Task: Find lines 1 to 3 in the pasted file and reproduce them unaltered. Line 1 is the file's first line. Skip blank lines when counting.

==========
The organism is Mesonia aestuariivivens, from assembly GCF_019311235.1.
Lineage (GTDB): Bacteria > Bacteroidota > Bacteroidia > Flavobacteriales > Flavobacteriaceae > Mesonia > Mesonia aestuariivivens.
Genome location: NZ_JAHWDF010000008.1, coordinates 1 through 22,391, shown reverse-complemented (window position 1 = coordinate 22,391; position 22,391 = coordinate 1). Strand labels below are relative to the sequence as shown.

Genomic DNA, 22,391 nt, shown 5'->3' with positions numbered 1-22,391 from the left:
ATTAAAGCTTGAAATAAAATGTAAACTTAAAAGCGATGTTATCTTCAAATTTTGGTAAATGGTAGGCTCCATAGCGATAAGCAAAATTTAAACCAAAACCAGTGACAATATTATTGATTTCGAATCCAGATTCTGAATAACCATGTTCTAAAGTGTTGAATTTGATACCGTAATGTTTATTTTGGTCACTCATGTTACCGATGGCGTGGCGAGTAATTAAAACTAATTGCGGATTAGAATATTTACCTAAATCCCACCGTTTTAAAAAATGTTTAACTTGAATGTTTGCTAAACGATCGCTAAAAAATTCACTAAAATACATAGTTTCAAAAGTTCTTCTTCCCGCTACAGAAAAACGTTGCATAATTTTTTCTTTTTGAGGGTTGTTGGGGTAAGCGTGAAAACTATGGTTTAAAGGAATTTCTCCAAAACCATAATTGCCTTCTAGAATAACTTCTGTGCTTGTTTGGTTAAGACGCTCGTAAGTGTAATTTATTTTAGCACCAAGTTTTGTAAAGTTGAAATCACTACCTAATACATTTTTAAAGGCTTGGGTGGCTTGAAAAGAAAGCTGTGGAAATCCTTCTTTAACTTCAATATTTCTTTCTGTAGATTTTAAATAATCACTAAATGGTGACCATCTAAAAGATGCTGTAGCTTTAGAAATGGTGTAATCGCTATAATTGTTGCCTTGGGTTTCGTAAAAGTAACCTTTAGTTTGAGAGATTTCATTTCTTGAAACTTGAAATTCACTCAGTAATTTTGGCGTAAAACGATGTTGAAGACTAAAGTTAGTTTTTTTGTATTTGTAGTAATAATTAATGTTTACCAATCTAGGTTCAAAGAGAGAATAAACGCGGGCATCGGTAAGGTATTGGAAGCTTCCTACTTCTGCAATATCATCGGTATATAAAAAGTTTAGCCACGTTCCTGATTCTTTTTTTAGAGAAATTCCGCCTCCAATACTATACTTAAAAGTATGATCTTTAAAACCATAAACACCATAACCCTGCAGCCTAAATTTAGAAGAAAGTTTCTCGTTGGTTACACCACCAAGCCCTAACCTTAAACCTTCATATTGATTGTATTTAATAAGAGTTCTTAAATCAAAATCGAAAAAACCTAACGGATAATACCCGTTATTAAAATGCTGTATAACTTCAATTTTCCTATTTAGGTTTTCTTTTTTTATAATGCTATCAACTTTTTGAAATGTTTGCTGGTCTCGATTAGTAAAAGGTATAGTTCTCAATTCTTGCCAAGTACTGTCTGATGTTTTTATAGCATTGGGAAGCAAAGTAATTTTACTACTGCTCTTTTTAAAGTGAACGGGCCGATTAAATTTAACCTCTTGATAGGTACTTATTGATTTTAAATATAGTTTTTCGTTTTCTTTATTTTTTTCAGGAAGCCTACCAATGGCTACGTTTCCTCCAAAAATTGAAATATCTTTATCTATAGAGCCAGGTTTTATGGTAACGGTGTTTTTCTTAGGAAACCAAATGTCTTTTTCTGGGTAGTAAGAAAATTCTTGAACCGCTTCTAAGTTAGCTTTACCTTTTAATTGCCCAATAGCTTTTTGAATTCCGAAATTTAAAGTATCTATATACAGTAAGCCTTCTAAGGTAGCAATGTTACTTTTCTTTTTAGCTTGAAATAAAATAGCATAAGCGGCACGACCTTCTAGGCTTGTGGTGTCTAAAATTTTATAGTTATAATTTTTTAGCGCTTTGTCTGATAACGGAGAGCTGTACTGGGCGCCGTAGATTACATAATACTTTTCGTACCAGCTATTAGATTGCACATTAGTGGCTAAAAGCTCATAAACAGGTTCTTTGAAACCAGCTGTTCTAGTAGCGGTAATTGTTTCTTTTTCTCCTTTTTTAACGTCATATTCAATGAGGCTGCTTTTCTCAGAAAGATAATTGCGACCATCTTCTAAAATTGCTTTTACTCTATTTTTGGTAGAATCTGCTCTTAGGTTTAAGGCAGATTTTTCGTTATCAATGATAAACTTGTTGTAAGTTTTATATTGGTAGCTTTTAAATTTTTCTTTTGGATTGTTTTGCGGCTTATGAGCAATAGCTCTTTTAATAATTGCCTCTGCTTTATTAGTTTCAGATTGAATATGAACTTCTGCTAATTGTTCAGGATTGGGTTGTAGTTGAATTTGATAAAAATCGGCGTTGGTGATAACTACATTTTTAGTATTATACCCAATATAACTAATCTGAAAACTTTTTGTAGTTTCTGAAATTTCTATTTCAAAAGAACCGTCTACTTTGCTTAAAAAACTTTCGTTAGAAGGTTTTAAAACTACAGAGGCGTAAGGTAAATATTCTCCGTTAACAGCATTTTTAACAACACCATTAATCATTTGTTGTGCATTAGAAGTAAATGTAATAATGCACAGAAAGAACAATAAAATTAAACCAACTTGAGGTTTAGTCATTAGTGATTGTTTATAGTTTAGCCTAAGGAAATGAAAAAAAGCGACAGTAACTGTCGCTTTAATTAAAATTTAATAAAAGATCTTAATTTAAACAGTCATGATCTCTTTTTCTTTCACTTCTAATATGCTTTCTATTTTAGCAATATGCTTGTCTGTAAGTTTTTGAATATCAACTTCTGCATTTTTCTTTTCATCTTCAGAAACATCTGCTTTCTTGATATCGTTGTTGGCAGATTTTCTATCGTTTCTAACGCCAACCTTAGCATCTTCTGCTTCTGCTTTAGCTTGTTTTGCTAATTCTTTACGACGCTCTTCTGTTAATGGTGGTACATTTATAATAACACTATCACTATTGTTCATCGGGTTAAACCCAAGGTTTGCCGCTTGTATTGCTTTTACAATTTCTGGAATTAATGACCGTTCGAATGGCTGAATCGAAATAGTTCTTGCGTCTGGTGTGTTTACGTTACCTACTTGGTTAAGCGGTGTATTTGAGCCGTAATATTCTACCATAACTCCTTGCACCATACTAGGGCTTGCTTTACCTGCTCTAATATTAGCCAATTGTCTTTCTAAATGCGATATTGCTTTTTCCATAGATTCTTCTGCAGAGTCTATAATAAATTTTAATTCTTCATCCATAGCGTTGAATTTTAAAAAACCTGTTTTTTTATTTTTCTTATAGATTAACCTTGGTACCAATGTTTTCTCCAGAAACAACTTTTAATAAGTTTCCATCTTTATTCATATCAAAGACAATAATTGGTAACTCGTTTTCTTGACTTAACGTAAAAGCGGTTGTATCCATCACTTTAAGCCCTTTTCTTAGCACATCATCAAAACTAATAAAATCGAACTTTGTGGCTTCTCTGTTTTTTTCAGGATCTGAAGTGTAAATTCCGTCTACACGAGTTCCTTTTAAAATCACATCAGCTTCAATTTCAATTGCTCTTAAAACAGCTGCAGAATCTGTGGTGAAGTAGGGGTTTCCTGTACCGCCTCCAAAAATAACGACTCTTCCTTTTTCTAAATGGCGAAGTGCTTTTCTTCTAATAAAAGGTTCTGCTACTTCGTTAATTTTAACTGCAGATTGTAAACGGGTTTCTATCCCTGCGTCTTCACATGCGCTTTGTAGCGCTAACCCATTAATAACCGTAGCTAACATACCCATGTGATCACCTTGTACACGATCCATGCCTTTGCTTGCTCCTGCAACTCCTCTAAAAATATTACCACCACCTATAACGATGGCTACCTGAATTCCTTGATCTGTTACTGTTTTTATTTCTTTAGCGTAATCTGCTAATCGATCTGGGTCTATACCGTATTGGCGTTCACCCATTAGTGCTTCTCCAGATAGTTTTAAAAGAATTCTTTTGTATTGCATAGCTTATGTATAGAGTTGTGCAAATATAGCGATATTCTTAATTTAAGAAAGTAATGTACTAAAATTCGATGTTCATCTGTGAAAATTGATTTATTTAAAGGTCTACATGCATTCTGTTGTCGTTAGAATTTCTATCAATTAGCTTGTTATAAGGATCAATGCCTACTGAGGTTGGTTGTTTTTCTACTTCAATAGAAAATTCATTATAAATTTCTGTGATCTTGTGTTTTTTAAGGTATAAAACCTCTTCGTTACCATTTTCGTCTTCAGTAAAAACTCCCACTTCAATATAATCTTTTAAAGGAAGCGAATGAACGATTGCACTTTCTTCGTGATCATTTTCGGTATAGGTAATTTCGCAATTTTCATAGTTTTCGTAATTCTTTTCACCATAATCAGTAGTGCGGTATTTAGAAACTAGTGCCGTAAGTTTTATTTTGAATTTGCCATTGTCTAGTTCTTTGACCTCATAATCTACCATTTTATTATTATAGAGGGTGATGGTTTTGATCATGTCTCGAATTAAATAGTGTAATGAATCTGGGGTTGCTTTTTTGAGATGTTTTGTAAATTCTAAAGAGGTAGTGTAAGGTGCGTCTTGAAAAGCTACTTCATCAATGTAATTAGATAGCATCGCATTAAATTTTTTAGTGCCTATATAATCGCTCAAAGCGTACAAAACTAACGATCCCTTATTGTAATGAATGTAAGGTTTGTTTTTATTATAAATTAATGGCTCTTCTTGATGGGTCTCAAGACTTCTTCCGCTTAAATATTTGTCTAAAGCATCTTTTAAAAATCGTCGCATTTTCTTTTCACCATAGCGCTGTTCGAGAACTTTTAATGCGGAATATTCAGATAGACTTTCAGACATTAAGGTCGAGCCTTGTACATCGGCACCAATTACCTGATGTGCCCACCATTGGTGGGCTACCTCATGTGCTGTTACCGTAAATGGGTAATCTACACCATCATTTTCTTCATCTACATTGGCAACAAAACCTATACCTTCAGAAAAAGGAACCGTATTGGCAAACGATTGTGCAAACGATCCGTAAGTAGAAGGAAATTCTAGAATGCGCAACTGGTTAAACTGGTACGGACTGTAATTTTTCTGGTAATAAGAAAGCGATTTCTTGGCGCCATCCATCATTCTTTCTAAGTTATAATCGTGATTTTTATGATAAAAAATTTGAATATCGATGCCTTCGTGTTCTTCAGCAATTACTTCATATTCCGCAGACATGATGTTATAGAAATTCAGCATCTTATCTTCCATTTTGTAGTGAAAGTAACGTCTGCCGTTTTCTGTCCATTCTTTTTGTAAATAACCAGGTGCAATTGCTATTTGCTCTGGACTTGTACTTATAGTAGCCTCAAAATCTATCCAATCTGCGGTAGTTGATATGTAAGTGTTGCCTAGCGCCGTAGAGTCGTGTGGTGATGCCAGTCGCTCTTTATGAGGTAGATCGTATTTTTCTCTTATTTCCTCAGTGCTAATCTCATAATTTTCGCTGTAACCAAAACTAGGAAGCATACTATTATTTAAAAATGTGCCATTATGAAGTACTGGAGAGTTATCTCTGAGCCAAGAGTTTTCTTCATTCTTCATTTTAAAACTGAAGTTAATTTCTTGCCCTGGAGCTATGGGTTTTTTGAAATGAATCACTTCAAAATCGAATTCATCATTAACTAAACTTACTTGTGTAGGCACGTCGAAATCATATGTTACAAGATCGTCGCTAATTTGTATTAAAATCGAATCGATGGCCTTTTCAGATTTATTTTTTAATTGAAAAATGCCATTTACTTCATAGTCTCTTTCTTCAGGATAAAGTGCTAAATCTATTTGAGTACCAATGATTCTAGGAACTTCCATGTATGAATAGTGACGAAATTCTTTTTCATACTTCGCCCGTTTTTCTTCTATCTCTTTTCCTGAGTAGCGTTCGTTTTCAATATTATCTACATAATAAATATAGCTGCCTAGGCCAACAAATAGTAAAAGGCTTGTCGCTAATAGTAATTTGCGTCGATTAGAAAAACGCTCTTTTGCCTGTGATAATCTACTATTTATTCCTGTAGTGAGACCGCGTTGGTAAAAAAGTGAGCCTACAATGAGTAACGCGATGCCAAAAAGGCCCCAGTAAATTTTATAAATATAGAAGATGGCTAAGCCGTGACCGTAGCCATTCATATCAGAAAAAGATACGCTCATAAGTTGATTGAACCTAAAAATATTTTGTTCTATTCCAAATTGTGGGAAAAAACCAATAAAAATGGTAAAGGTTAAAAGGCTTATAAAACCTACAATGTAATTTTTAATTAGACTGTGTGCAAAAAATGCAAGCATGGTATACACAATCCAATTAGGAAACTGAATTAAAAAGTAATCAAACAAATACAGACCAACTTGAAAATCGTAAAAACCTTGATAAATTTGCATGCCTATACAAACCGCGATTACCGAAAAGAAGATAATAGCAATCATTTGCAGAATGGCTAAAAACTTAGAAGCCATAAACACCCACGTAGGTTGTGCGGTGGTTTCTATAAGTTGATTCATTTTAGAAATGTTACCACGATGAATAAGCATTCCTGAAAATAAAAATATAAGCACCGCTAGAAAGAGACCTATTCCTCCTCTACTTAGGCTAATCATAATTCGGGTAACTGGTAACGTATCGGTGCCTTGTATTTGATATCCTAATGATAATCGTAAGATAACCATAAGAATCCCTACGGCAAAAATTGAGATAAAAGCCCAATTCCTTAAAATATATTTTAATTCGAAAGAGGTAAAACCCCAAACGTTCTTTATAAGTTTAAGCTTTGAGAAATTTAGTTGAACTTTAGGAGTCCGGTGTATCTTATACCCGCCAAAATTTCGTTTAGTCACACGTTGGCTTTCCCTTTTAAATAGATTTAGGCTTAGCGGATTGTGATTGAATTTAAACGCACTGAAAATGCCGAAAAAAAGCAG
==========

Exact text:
The organism is Mesonia aestuariivivens, from assembly GCF_019311235.1.
Lineage (GTDB): Bacteria > Bacteroidota > Bacteroidia > Flavobacteriales > Flavobacteriaceae > Mesonia > Mesonia aestuariivivens.
Genome location: NZ_JAHWDF010000008.1, coordinates 1 through 22,391, shown reverse-complemented (window position 1 = coordinate 22,391; position 22,391 = coordinate 1). Strand labels below are relative to the sequence as shown.